In nineteen-seventy seven, the bullies, insensitive and ignorant had to look you in the eye when they bullied you. No kids carried Polaroid Cameras around with them. Going viral was worrying whether everyone in my homeroom class or the lunchroom knew of my “dancing man” shame. Today we don’t know who is snapping, recording or laughing from across the globe as we are made famous in our shyness or the simple act of growing up.   We laugh at, make fun of, and share the shame of those who we don’t know and feel no empathy for yet we all have the ability to be empathetic. To project ourselves to a person, time and place and at least try imagine what that shame feels like.

As was demonstrated by the incredible outpouring of pubic support, we can all be the dancing man and think about what he is feeling before we open our mouths or post that photo. We can all take a stand against body shaming.  Not everyone is ready to dance like there is no tomorrow or no one is watching. When they finally are, don’t shame them. Embrace their love of life and love of themselves. We can all be that little boy, shamed by the girl and wanting that first kiss. Project that. Feel that. Come back to the present. Then act.  That’s empathy. Use it.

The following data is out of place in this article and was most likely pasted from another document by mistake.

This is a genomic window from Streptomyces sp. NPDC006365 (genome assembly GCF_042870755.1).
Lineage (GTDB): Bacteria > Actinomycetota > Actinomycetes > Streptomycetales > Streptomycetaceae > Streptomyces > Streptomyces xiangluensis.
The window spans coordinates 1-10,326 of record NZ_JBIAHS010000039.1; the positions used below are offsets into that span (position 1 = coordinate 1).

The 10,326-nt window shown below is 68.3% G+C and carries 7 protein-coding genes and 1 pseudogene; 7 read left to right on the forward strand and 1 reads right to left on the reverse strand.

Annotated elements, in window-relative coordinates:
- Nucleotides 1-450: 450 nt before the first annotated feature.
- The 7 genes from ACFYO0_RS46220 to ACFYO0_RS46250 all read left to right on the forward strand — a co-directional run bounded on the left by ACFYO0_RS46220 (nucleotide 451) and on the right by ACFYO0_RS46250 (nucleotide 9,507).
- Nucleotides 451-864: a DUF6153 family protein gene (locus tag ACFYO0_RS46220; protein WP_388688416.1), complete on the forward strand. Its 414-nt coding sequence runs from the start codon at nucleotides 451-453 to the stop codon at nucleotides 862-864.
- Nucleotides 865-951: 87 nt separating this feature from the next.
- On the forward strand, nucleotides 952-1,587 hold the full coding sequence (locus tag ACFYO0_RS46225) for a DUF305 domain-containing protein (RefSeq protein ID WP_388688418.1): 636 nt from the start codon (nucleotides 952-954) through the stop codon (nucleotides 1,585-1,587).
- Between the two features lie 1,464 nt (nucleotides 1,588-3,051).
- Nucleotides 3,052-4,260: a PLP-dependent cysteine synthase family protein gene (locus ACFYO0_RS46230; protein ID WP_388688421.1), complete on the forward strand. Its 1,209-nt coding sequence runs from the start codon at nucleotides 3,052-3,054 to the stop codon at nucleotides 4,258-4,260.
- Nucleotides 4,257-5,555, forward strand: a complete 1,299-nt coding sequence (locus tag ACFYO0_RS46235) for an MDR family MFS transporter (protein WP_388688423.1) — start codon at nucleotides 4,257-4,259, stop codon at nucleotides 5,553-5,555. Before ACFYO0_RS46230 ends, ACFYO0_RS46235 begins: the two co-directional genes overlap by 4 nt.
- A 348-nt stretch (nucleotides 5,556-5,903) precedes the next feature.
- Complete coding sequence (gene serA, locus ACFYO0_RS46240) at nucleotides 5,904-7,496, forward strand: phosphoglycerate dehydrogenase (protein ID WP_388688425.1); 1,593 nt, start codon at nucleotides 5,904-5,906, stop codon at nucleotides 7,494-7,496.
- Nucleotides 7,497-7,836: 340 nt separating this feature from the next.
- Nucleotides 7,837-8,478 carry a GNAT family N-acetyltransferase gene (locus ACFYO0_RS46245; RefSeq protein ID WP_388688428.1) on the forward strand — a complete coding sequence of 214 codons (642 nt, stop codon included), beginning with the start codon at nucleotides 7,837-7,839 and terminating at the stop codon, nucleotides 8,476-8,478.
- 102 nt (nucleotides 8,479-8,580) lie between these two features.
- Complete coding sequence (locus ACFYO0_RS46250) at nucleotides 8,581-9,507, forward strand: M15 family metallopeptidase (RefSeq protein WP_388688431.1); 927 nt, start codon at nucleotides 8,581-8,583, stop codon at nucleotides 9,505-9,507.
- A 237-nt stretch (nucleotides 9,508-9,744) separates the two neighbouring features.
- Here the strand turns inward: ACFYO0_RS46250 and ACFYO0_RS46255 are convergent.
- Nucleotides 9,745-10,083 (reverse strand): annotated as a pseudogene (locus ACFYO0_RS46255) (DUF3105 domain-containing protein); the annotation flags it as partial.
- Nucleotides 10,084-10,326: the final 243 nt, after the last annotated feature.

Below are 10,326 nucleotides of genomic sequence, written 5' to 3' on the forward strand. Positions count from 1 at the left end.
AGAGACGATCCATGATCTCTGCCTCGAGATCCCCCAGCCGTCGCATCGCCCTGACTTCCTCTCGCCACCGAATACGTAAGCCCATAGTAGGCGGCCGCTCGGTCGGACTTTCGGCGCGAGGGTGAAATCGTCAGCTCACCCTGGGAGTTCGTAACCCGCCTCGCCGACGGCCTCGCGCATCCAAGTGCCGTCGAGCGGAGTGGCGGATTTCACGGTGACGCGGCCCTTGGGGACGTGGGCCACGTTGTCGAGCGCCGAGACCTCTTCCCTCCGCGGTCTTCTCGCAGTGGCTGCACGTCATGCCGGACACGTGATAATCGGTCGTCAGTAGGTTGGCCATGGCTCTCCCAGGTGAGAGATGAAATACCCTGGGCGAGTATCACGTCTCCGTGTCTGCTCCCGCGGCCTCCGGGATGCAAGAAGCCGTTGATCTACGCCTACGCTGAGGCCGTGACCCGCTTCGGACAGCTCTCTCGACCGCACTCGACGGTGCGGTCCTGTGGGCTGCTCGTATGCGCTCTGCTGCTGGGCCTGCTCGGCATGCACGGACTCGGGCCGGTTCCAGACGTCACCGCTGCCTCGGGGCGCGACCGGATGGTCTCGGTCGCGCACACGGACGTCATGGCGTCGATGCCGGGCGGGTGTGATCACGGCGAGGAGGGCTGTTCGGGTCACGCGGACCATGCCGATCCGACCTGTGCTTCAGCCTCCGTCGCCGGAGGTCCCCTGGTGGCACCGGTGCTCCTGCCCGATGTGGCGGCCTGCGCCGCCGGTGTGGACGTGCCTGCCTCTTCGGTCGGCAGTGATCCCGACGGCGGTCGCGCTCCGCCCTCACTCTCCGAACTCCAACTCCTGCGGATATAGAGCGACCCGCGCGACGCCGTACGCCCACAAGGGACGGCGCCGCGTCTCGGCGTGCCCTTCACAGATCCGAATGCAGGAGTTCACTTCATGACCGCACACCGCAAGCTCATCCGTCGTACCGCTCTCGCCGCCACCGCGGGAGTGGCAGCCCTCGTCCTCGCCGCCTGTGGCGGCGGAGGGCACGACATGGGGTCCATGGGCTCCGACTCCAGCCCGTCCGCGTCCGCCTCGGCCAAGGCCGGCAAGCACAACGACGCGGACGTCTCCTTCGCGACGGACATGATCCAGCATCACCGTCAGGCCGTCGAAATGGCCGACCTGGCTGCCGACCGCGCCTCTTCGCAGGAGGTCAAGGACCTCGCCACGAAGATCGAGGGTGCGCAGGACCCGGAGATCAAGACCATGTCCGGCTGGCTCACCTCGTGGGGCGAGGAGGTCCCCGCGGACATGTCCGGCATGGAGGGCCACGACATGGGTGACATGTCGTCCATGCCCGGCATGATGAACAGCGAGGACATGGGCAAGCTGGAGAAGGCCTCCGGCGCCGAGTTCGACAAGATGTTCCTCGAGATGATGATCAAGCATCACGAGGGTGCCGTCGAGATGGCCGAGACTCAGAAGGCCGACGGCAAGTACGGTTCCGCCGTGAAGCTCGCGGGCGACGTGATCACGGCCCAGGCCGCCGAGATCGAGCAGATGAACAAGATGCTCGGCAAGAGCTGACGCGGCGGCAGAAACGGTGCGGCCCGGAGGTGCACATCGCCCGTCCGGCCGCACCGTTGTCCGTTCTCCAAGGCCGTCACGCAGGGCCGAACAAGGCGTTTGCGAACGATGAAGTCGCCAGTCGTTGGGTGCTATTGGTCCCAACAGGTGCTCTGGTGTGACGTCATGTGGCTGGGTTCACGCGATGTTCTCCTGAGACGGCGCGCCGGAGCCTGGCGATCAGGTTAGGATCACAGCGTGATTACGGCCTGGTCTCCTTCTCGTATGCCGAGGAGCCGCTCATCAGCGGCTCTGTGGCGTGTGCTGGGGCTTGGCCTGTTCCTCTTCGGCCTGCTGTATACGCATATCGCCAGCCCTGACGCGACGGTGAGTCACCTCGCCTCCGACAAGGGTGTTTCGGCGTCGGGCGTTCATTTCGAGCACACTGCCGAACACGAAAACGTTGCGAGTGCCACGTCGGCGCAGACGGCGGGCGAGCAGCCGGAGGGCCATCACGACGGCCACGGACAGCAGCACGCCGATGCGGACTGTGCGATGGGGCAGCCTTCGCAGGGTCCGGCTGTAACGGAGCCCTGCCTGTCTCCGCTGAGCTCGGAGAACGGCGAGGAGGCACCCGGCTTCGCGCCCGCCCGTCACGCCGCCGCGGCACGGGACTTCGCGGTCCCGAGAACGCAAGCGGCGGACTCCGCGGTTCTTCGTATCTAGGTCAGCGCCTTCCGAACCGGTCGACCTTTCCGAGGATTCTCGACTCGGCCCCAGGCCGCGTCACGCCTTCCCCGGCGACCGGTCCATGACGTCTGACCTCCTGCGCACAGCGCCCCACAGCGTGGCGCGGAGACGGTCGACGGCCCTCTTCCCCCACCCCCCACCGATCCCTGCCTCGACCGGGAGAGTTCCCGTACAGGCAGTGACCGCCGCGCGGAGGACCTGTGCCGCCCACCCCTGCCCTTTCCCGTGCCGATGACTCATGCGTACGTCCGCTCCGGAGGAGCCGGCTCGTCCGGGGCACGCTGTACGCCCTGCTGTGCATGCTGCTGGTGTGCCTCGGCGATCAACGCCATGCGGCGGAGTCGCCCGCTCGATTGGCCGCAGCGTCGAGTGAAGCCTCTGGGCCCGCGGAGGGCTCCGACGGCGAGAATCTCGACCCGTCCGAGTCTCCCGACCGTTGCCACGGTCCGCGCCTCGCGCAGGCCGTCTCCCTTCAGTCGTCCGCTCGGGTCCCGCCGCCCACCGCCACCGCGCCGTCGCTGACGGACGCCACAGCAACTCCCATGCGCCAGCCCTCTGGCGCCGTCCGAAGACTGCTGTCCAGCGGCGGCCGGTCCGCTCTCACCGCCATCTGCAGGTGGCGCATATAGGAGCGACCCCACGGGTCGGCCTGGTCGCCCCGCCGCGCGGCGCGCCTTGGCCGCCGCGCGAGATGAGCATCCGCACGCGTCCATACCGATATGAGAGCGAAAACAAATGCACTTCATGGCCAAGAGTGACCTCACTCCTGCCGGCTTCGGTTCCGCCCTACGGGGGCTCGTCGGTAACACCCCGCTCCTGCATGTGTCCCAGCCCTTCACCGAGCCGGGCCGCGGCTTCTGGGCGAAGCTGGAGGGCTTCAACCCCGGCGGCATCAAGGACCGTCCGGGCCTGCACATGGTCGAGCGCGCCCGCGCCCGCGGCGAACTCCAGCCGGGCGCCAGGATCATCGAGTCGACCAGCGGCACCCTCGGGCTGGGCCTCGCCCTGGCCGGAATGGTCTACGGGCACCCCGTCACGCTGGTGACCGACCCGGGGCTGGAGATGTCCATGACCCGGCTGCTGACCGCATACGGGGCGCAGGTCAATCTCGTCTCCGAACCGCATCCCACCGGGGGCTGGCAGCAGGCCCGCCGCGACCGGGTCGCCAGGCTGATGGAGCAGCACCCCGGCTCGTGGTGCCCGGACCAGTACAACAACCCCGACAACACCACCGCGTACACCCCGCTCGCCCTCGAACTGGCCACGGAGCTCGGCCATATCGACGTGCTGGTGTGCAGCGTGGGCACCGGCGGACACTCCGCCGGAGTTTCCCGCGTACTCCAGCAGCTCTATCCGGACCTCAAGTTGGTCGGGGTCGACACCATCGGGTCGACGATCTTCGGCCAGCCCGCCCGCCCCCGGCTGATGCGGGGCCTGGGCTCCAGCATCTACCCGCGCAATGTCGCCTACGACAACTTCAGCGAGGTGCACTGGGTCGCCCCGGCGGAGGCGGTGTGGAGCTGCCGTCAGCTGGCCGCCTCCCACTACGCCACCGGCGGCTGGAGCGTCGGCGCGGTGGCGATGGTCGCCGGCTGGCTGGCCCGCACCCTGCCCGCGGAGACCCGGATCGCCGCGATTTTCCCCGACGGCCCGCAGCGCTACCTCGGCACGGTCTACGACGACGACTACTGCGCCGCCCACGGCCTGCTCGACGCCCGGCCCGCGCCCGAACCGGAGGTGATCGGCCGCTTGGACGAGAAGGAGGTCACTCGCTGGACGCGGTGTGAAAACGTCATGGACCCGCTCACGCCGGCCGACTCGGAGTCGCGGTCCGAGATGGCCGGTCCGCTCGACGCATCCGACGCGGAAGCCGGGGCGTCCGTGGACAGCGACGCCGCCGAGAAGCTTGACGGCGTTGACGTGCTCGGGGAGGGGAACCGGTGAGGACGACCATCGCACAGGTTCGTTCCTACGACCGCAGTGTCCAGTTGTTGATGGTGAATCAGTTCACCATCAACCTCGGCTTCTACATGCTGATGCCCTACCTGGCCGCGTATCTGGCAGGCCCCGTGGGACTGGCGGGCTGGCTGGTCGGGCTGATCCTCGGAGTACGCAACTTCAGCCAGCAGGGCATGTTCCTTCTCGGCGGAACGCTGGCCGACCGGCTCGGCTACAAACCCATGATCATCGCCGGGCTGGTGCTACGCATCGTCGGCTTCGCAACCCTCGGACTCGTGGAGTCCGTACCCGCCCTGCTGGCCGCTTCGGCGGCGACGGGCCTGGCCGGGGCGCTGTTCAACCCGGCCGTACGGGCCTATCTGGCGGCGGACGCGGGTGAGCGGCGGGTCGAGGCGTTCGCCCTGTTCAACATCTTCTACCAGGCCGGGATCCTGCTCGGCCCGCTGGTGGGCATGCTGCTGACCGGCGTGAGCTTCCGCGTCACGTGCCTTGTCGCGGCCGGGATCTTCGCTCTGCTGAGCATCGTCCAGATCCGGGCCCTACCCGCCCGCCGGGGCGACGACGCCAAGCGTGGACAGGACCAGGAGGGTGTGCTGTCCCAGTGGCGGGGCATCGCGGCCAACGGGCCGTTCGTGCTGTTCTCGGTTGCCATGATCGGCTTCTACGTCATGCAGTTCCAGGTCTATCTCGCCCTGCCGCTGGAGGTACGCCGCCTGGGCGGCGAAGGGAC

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Brian Cuban Recounts Battle With Eating Disorders And Addiction

(George Washington University) B_GovIKWoAEyhAN“The author and activist tells GW students “empathy” is the best tool to offer friends who are struggling with body image.

A pair of shiny gold disco pants, and the bullies who pulled them down, haunted Brian Cuban for more than 30 years.

His brother Mark, owner of the NBA’s Dallas Mavericks, gave them to 13-year-old Brian when they were growing up in Pittsburgh. One day, while walking home from junior high, his classmates taunted Brian Cuban, commenting on how tightly the pants hugged his overweight body. They ripped the pants to shreds and ran away laughing.

Read the rest here.